AUGUSTA — In a surprise decision, Democrats from Kennebec and Somerset counties are recommending a lawyer and state representative as an interim district attorney, instead of the deputy who’s on the job now.

State Rep. Maeghan Maloney, of Augusta, was selected as the nominee, according to Rita Moran, chairwoman of the Kennebec County Democratic Committee.

Maloney, 40, was vying for the position along with Deputy District Attorney Alan Kelley, 61, of West Gardiner. The interim position is available because former District Attorney Evert Fowle has been appointed a district court judge by Gov. Paul LePage.

Maloney won the preference of Democratic committee members in a 24-12 ballot vote held late Wednesday night at Waterville City Hall.

“Running for district attorney was an incredibly difficult decision because I love serving in the legislature,” Maloney said Thursday. But she said being district attorney would be “an opportunity for me to dedicate myself to the fight to end domestic violence in Maine.”

Maloney said she applauds LePage for making the fight against domestic violence a key piece of his legislative agenda.


LePage has the final say as to who is appointed interim district attorney until elections for a full term are held in the fall. Under state law, the replacement has to be from the same political party — in this case, Democrat — and LePage can only select from a list of names provided by the county party committee.

Committee members could have voted to pass both names on to LePage, but they only voted to recommend Maloney.

“Both candidates were, and are, highly qualified to serve as DA,” said Sarah Fuller, spokeswoman for the Kennebec County Democratic Committee. “Each individual member voted for a candidate based on his or her impressions and hopes for the direction of the DA’s office. To state why the committees as a whole voted they way they did would be sheer speculation.”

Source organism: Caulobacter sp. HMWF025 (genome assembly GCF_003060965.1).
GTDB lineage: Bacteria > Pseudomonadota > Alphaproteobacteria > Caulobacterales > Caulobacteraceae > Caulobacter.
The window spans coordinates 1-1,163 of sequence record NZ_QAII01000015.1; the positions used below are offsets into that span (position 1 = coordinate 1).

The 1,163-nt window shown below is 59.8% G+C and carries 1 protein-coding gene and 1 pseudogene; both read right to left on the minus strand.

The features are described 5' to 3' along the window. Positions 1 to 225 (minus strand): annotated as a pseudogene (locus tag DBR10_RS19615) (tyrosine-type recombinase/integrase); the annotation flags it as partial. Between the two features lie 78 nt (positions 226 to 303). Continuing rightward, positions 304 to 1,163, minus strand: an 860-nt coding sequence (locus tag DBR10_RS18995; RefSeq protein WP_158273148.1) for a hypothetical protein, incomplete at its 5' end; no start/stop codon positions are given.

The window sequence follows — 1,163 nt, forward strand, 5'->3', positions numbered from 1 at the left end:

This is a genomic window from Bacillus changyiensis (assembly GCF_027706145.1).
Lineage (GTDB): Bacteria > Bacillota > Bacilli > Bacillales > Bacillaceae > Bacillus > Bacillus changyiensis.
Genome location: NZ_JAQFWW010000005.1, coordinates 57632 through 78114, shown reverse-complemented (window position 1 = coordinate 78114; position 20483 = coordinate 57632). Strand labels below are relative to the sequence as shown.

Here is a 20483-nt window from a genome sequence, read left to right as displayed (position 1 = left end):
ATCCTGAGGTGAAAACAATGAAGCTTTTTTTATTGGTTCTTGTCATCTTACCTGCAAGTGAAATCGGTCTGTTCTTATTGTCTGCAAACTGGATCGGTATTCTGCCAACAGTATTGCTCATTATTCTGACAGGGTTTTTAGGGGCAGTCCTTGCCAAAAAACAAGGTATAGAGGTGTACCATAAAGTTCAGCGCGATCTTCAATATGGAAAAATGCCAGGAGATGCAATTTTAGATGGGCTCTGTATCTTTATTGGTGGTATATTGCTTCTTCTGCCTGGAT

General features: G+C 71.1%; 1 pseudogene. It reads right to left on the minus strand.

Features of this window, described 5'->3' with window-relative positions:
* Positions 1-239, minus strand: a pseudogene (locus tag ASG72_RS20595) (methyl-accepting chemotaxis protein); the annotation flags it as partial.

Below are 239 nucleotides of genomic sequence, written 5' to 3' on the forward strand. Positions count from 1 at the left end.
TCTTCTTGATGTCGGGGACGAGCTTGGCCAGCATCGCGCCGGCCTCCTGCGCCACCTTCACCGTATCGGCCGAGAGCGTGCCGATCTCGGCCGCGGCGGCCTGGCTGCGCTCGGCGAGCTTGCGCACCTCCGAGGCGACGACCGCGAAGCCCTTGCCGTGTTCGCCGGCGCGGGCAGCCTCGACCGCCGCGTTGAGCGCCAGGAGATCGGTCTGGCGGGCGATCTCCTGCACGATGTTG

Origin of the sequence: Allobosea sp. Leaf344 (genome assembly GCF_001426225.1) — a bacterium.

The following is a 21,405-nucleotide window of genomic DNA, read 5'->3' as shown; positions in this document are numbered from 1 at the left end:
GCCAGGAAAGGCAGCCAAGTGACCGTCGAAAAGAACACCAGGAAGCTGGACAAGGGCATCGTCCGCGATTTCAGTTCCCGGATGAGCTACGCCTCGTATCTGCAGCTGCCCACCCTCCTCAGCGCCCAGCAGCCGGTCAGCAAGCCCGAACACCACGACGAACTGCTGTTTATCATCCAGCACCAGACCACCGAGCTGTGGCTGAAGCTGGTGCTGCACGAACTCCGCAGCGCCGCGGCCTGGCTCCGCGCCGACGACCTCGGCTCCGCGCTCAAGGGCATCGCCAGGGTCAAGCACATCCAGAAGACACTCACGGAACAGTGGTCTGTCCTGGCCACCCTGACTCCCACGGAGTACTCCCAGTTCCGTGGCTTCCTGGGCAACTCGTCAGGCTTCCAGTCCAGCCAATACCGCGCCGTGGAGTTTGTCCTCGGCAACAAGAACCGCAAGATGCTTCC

Fuller said LePage must select from candidates approved by the county committee. He can reject a name and ask the committee to resubmit another one, she said, but “he has to choose from a name we give him.”

Adrienne Bennett, LePage’s spokeswoman, confirmed that the governor’s office received Maloney’s information on Thursday and it is being reviewed. She did not know when LePage would issue a decision.

Fowle, before resigning as district attorney, announced that Kelley, his deputy, was his recommended replacement.


Kelley on Thursday congratulated Maloney on her nomination and said he was appreciative of the support he had received from many people.

“It was my understanding that the statute, or past practice, has been for the committee to submit a list of names to the governor, so obviously I’m disappointed they decided not to submit my name as well as Representative Maloney’s to the governor,” Kelley said.

In November 2001, Kelley ran as a Republican against Fowle, and it was a cordial campaign that Fowle won. Kelley switched his party affiliation to Democrat several years ago.

According to her law firm’s website, Maloney has practiced law for 11 years and has an office on Drew Street.

Maloney said she grew up in the Tall Pines low-income housing project in Lewiston and her close friend often told horror stories about home life. Maloney graduated from Harvard Law School in 1997 and worked as a prosecutor in Portland, Ore.

Later, she received a Henry Luce Fellowship to work on stopping domestic violence in Asia. She returned to Maine and worked as an assistant attorney general.

In 2010, she was elected as a legislator for District 57, which covers part of Augusta.

“Now is the time to apply all I have learned to end domestic violence in Maine,” she said.

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